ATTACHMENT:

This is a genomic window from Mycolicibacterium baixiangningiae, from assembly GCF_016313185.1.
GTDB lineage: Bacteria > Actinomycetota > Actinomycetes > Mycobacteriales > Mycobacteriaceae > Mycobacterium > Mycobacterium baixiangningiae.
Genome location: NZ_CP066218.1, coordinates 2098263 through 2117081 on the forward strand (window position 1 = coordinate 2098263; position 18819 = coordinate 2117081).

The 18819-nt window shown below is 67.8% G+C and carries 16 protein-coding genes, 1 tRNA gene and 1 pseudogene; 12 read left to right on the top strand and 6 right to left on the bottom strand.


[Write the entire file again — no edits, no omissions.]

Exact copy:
This is a genomic window from Mycolicibacterium baixiangningiae, from assembly GCF_016313185.1.
GTDB lineage: Bacteria > Actinomycetota > Actinomycetes > Mycobacteriales > Mycobacteriaceae > Mycobacterium > Mycobacterium baixiangningiae.
Genome location: NZ_CP066218.1, coordinates 2098263 through 2117081 on the forward strand (window position 1 = coordinate 2098263; position 18819 = coordinate 2117081).

The 18819-nt window shown below is 67.8% G+C and carries 16 protein-coding genes, 1 tRNA gene and 1 pseudogene; 12 read left to right on the top strand and 6 right to left on the bottom strand.